Unfortunately it looks like we may not get to the bottom of what the application was, but to get some value from this incident, I wanted to create a reference answer. This is VMware and virtual layer management centric. A lot of admins are in segregated, and cannot get guest or storage access quickly, and this is for them :)
http://support.seagate.com/kbimg/flash/laptop/Laptop.swf seems to be the closest match to an actual application, which @MosheKatz found.
If this happened in the future, the investigation should be follows like so:
- You notice some but not all VMs have crashed. You suspect this is due to a storage issue (as it usually the most likely cause)
- First try to isolate a common factor. Are all the crashed VMs sharing the same datastore? In this case they were, but some Machines were ok, so we ruled out obvious hardware issues.
- Check all broken VMs to see if there was a common factor (time, function etc). In this case there wasn't.
Check for other unusual events. Something raised a flag here:
- The NFS storage was thin-backed (on the array level). This means that although eg. 200GB is presented to the ESXi hosts, in fact only 100GB is available. Only the array has this knowledge however. What we found was a number of VMs were paused as they had run out of disk space. We though this may have been the root cause, so our fist action was to allocate more storage on the back end, to remove this as a problem.
Once this was resolved (a simple UI change), and the paused VMs were restarting successfully, we returned to the original issue. We mounted the virtual disks from the broken VMs to a working VM, and saw that there was no partition table on the disks. We didn't have a hex viewer available, so had to assume disks were now empty.
The monitoring system alerted to a new VM which just went unresponsive. This was great, as a load of VM's had minutes before just turned un-responsive due to the disk space issue, so the fact this new VM was found quickly was a sign of good monitoring administration.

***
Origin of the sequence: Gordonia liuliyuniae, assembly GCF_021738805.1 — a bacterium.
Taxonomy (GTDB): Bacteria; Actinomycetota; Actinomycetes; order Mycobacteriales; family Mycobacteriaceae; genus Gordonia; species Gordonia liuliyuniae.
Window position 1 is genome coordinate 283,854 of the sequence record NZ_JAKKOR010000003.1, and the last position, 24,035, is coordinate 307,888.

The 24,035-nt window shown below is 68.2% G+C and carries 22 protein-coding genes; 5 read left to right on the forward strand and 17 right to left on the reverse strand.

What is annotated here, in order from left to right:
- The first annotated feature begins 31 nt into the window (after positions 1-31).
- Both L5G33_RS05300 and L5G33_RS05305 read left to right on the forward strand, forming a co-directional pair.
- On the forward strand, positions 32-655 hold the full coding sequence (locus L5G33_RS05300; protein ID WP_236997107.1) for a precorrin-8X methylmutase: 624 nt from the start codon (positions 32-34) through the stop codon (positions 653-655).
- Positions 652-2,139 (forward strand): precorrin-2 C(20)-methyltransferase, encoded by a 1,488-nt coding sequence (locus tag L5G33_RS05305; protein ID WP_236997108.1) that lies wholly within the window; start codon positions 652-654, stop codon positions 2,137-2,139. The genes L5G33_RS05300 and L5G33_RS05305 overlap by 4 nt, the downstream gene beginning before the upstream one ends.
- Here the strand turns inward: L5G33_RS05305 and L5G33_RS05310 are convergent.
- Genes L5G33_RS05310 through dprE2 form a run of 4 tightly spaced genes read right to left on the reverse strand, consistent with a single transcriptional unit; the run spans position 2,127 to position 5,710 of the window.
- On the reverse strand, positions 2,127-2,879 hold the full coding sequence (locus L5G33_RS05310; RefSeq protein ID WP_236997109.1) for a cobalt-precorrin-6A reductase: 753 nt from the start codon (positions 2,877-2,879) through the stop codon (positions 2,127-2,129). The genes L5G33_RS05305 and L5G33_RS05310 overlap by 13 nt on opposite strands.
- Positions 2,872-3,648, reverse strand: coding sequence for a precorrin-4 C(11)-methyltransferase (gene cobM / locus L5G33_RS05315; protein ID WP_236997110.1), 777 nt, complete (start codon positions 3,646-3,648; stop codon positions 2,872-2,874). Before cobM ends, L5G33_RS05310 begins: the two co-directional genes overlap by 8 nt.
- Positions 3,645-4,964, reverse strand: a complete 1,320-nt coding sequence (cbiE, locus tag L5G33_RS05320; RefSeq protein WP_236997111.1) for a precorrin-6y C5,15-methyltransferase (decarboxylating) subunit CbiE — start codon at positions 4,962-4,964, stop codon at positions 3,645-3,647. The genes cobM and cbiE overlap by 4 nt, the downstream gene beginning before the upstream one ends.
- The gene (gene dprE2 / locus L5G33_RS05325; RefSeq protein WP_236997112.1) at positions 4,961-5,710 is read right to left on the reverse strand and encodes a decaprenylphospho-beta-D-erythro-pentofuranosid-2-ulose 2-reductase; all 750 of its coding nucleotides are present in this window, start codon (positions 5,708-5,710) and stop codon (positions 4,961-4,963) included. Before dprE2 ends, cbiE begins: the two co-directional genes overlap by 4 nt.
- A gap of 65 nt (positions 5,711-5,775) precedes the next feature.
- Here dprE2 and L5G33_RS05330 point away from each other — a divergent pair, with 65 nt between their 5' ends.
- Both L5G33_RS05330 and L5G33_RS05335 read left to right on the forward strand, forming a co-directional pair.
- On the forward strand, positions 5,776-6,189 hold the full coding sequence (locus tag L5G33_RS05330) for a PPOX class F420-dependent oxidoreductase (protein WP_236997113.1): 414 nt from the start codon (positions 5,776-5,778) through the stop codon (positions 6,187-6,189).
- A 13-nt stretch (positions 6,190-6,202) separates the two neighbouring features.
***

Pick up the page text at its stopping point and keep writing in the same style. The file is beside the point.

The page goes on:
We opened a console and checked the guest, and saw the above screen-grab.
- At this stage I went to the server fault chat room to see if the program could be identified, while my storage colleague checked all virtual layer logs and events, to make sure there was no storage operation running from our area.
- What we should have done was suspend the VM, allow the suspend file to get written out, and analyse the dump to see if the running program could be identified. Suspend VM to core PDF VMware KB
At the end of the day, we knew and Virtual infrastructure tools would not have reported within a guest like the above was doing. We could see there was no ISO mounted, and no events logged against the VM.
We could see the VM wasn't "hard power cycled", only a soft restart (this is invisible to underlying infrastructure).
We knew it wasn't storage side as we had ruled that out already.
We suspected it wasn't automated as it was happening over the course of a few hours on specific VMs.
We guessed it wasn't malicious as why would the console report Disk Wipe if it was :)
So, the conclusion was a user initiated disk wipe.
That's as far as my investigation went, but I hope you found it useful.
- Backup and test your restores
- Make sure all users, particularity admin users, know they are working in a thin provisioned environment, and should avoid anything like write-out disk formatting (ie. write loads of 1's
- Have a good monitoring system in place.
- And a new one for me: In any large virtual environment, have a tools VM ready, even powered off, with diagnostics tools installed; performance, network storage. If this was available we could have mounted and performed a hex dump on the damaged disk to see if it was really empty, or just missing a mbr. We could have also seen if it was written out with 1's.